Getting arrested for DUI does not mean you will be convicted. Police misconduct, defective breathalyzers and crime lab mistakes may be enough to get your charges lessened or dismissed. Visit our page on Colorado DUI Laws to learn more.
Insurance companies rely on driving records to calculate your premium rates and whether or not to increase them when it comes time to renew your policy.
Employers may also rely on your driving history to determine whether you are right for a job that requires driving.
To check your driving record, go to the Colorado DMV website. They will ask for the following information:
date of birth,
last four digits of your social security number,
email address, and
credit card number
Is there a way to get DMV points removed?
In Colorado, certain traffic school courses approved by the court may result in up to three DMV points being removed. Though consult with your attorney before taking any class to make sure ahead of time that the DMV will remove the points.
When can my Colorado license get suspended from DMV points?
If you are at least 21 years old, the Colorado DMV will suspend your license if you rack up:
12 points in 12 months; or
18 points in 24 months.
If you are at least 18 years old but younger than 21 years old, the Colorado DMV will suspend your license if you rack up:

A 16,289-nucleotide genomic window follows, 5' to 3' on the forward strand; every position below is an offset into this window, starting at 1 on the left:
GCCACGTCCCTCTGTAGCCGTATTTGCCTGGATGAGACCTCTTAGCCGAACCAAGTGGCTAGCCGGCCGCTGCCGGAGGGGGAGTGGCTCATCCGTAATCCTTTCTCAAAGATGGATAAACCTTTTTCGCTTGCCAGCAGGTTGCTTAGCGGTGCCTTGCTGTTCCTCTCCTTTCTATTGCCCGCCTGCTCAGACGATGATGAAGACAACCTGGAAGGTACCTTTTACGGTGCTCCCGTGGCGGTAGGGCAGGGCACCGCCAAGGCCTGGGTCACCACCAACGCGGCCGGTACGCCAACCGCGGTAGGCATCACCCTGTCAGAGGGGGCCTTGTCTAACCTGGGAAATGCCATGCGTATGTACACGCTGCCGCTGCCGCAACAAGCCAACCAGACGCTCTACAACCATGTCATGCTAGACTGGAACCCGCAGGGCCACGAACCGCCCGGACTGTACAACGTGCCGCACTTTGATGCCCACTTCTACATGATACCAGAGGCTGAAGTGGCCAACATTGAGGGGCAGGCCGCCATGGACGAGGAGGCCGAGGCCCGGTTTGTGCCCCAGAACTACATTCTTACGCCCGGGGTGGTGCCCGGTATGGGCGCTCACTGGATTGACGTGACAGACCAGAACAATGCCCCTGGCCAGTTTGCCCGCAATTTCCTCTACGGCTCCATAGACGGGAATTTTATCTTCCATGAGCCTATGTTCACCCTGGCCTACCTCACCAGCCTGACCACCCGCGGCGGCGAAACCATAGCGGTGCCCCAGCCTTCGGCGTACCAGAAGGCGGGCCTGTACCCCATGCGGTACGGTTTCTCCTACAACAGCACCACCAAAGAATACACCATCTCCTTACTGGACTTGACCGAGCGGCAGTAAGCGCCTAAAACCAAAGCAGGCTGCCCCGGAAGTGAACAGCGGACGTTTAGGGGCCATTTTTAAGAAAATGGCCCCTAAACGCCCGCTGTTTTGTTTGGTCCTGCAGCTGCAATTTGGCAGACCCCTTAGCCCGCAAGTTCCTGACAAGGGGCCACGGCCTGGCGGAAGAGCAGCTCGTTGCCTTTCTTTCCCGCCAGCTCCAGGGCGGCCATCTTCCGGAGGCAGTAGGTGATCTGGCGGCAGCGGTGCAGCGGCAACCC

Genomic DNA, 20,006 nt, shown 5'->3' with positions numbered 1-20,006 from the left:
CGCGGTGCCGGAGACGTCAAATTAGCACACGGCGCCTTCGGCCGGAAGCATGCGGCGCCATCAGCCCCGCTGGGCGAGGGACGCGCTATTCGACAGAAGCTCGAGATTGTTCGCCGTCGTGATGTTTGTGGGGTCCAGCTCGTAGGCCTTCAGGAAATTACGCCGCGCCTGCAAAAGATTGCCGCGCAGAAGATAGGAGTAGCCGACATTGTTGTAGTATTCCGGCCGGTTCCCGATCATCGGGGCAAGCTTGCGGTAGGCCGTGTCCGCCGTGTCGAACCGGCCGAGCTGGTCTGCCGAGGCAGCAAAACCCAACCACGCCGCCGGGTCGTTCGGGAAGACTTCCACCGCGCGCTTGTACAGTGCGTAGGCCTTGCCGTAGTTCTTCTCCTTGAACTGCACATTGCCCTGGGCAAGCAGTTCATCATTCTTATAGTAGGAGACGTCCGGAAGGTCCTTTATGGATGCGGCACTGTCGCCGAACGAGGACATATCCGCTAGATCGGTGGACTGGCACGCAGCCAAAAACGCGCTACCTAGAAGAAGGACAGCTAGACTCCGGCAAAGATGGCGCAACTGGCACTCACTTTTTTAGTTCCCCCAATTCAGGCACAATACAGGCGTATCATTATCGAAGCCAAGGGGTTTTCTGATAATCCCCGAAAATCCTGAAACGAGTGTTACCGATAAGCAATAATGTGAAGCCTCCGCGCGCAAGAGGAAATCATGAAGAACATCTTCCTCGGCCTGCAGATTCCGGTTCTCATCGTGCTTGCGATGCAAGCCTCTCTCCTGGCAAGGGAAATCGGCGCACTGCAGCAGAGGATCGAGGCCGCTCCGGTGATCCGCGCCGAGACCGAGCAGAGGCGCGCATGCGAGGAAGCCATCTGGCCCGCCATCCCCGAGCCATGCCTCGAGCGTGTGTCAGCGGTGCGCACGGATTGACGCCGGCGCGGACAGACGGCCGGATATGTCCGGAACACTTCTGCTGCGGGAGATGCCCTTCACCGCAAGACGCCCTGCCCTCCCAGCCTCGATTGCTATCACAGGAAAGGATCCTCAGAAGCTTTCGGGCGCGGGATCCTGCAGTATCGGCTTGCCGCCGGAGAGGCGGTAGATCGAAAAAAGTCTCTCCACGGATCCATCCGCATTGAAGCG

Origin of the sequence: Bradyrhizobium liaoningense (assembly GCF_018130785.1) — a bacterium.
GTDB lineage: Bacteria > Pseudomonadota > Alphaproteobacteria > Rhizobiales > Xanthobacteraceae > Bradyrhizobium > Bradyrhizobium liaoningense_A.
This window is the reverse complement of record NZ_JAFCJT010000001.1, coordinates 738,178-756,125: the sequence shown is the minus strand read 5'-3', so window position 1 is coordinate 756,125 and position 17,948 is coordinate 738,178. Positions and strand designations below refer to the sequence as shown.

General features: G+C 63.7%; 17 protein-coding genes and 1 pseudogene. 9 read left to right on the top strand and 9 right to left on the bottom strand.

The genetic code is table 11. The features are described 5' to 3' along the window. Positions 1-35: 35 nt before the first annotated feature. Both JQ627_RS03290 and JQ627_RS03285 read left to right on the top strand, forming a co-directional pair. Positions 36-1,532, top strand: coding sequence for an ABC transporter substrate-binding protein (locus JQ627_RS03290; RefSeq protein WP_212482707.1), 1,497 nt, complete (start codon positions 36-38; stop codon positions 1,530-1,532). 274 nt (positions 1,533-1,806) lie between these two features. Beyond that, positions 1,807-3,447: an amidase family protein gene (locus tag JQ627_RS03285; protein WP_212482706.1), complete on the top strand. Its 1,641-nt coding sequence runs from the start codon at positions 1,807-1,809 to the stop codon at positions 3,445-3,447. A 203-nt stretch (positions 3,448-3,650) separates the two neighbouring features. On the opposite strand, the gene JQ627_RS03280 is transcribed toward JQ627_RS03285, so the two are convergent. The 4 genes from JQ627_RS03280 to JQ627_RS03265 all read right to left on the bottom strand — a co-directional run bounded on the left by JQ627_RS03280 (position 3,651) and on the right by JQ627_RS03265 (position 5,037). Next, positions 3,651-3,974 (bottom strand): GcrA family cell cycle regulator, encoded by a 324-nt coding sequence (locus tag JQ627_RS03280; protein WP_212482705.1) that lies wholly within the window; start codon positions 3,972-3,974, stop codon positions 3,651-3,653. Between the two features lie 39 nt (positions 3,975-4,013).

9 points in 12 months;
12 points in 24 months; or
14 points in the 36 months that you are 18 to 20 years old.
If you are younger than 18 years old, the Colorado DMV will suspend your license if you rack up
6 points in 12 months; or
7 points while you are younger than 18 years old.
Note that there is a lower bar for chauffeurs (including cab drivers). If you are a chauffeur, the Colorado DMV will suspend your license if you rack up:
16 points in 12 months;
24 points in 24 months; or
28 points in 48 months.2
Driver’s license suspensions based on too many DMV points last from six months to 12 months.
Once the DMV notifies you that your license is being suspended, you can request a DMV hearing to contest the suspension. Though even if you lose the hearing (or choose not to fight the suspension), you can ask for a PDL (probationary driver’s license) so you can continue driving to work, school, medical appointments, or other approved locations.
Michael Becker has over a quarter-century's worth of experience as an attorney and more than 100 trials under his belt. He is a sought-after legal commentator and is licensed to practice law in Colorado, Nevada, California, and Florida.